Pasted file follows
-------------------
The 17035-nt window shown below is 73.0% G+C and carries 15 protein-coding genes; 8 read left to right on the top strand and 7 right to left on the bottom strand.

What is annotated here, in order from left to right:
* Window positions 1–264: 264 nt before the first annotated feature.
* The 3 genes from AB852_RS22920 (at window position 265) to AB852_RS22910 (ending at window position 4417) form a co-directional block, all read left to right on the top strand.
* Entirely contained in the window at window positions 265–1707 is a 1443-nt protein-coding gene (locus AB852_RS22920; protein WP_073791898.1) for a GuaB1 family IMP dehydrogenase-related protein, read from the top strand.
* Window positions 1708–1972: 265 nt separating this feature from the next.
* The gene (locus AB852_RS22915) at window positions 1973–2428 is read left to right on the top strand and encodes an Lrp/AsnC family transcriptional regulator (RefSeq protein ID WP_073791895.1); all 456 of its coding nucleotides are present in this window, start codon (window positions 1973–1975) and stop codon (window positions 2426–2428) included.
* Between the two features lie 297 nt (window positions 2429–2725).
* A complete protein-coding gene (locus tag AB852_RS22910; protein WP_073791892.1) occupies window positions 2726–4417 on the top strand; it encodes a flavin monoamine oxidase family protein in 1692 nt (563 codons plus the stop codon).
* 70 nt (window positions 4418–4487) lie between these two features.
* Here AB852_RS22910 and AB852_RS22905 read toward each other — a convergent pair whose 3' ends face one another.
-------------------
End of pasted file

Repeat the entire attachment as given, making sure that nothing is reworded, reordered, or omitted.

The 17035-nt window shown below is 73.0% G+C and carries 15 protein-coding genes; 8 read left to right on the top strand and 7 right to left on the bottom strand.

What is annotated here, in order from left to right:
* Window positions 1–264: 264 nt before the first annotated feature.
* The 3 genes from AB852_RS22920 (at window position 265) to AB852_RS22910 (ending at window position 4417) form a co-directional block, all read left to right on the top strand.
* Entirely contained in the window at window positions 265–1707 is a 1443-nt protein-coding gene (locus AB852_RS22920; protein WP_073791898.1) for a GuaB1 family IMP dehydrogenase-related protein, read from the top strand.
* Window positions 1708–1972: 265 nt separating this feature from the next.
* The gene (locus AB852_RS22915) at window positions 1973–2428 is read left to right on the top strand and encodes an Lrp/AsnC family transcriptional regulator (RefSeq protein ID WP_073791895.1); all 456 of its coding nucleotides are present in this window, start codon (window positions 1973–1975) and stop codon (window positions 2426–2428) included.
* Between the two features lie 297 nt (window positions 2429–2725).
* A complete protein-coding gene (locus tag AB852_RS22910; protein WP_073791892.1) occupies window positions 2726–4417 on the top strand; it encodes a flavin monoamine oxidase family protein in 1692 nt (563 codons plus the stop codon).
* 70 nt (window positions 4418–4487) lie between these two features.
* Here AB852_RS22910 and AB852_RS22905 read toward each other — a convergent pair whose 3' ends face one another.